Rural jaunts bring back scrumptious memories. `I'm ready to pack a picnic at the drop of a hat,' says this Southern food doyenne
Each time I read again Alice B. Toklas's cookbook, I am reminded of how kindred our minds are on the subject of food. A trip in the car meant a picnic to Alice. And in the years before World War II, she and Gertrude Stein drove all over the French countryside in their battered old car with glorious food in a basket.
The lunches that Alice prepared for those jaunts linger vividly on my palate as I read. They awaken taste memories of picnics I have loved. I have always been ready to pack a picnic lunch at the drop of a hat. The least excuse is all that's needed.
In the days before superhighways, traveling by car to me was a joy. The country roads might have been bumpy and curvy and awful, but we seldom noticed. We loved the farmlands, the trees, and the livestock in the pastures.
The country roads never bypassed a little town - no, indeed. We adored those little towns. They usually consisted of a bank, a grocery, and a hardware store, sometimes with the post office in the back. The few people that were out on the street were visiting with each other.
We would attend to our business; that is, if we had any. Then we would drive on until we found a shady spot, a bit off the road, to spread our picnic lunch.
The menu didn't change much unless we had company, but it was always wonderful.
We would have chicken salad and homemade pimento cheese sandwiches, pickles, and olives. Oftentimes we would have thin slices of nut bread spread with butter, and cookies. We would have a thermos of iced tea, a mixture of soft drinks, and loads of ice.
Above all, we had a great ``treasure'' of time. No one was in a hurry. I'd turn the clock back for at least a day if I could.
Here are two of my favorite picnic menus:
Picnic Menu Chicken Salad Sandwiches Pimento Cheese Sandwiches Fragrant Lemon and Almond Cake Cold Drinks
Picnic Menu Baltimore Barbecued Chicken Pimento Cheese Sandwiches Olives and Pickles Old Piney Nut Bread Cold Drinks Homemade Pimento Cheese 1/2 pound New York sharp cheddar cheese 1/2 cup mayonnaise 1 4-ounce jar pimentos
Allow cheese to come to room temperature. Chop coarsely. Put into processor and twirl until cheese is perfectly smooth. Add mayonnaise and mix thoroughly. Add pimentos and twirl not over a second. The pimentos must stay in fairly large pieces. Refrigerate until needed.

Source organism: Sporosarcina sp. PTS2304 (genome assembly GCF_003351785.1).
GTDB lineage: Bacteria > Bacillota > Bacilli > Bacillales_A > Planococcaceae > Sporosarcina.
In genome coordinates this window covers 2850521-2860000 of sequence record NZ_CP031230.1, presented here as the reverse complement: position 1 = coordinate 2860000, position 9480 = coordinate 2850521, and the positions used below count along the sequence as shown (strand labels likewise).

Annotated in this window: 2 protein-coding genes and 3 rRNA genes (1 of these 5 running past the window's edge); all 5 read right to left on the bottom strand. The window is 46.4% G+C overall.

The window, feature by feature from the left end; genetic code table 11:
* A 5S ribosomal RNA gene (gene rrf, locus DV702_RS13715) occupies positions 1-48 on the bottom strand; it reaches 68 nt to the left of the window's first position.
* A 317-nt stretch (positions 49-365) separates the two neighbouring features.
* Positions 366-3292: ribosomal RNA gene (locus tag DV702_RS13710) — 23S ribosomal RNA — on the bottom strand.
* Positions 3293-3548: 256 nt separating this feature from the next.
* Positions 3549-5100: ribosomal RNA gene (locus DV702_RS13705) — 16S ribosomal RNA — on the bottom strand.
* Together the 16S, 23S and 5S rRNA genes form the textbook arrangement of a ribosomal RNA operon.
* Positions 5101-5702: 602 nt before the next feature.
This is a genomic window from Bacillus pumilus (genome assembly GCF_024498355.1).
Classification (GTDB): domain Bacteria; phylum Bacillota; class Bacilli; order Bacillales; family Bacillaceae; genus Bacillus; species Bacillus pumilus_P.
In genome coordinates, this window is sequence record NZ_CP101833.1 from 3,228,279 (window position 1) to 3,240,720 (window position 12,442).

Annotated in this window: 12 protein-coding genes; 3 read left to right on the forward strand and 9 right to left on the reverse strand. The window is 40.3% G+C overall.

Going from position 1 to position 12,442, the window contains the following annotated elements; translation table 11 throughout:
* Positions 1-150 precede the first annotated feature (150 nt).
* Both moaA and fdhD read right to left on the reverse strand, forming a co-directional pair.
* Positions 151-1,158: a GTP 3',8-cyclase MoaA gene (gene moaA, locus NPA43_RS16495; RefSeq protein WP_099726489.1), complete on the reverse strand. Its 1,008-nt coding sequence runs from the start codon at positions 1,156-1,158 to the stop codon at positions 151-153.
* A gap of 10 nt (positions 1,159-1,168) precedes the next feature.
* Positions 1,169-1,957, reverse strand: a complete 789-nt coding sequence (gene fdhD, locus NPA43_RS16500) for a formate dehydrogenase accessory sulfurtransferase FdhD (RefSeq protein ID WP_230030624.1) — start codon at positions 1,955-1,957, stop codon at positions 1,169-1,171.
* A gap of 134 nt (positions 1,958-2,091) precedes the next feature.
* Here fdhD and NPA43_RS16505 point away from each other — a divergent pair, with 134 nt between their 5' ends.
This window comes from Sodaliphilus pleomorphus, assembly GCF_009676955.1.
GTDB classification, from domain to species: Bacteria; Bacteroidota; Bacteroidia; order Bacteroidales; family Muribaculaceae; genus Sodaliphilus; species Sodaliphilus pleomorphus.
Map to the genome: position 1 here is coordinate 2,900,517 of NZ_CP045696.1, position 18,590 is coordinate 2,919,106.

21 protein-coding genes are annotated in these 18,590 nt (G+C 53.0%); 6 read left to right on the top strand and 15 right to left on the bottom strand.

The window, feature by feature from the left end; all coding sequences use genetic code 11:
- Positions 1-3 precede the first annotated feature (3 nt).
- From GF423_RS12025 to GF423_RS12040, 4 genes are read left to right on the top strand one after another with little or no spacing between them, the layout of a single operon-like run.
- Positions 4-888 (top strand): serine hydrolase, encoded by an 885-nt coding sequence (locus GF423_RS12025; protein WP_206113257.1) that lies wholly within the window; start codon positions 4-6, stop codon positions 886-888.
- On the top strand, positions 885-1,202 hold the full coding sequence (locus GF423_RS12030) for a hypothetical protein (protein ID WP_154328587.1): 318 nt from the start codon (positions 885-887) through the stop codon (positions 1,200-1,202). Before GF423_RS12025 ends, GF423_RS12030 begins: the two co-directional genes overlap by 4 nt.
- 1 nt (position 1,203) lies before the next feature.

This is a Maryland way of basting chicken for the oven or grill. It is tart and spicy. At the same time, it has a delicacy unlike the tomato-rich, earthy country barbecues of the deep South.
Baltimore Barbecue Chicken 4 shallots or scallions (green onions; white bulb only), finely chopped 1/3 cup water 1 teaspoon dry mustard 2 tablespoons tarragon white wine vinegar 2 tablespoons quality ketchup 2 tablespoons lemon juice 8 tablespoons (1 stick) butter, cut into pieces and chilled 1/2 teaspoon Tabasco sauce, or to taste Cayenne pepper to taste Salt to taste 2 frying chickens, 21/2 to 3 pounds each, split 6 tablespoons (3/4 stick) unsalted butter, at room temperature
Combine shallots or scallions with water in small saucepan. Simmer until shallots are soft, 11/2 to 2 minutes. Don't allow them to sizzle or boil dry. Add mustard, vinegar, ketchup, and lemon juice to shallots and cook over low heat 5 to 6 minutes. Remove from heat and allow the flavors to ripen about 30 minutes. Preheat oven to 450 degrees F. Reheat sauce over low heat until just warm, no hotter. Beat in chilled butter 1 piece at a time. Add Tabasco, cayenne, and salt. Set aside.
Rinse chicken halves and dry well with paper towels. Lay bone-side down in large roasting pan. Season with salt, brush with 3 tablespoons unsalted butter and place in oven. Cook chicken, basting several times with pan drippings and remaining butter, for 25 minutes. Allow chicken to become golden and crisp. Continue to cook, brushing chicken with barbecue sauce several times, 6 minutes. Be careful not to let sauce burn. Serves 4.
A fine cook from St. Petersburg, Fla., gave me this bread years ago. It has been a favorite ever since.
St. Petersburg Orange and Apricot Bread 1 package (7 ounces) dried apricots 1 egg 1 cup sugar 2 tablespoons butter, melted and cooled 2 cups all-purpose flour 3/4 teaspoon salt 3/4 cup fresh orange juice 1 teaspoon grated orange peel 1 tablespoon baking powder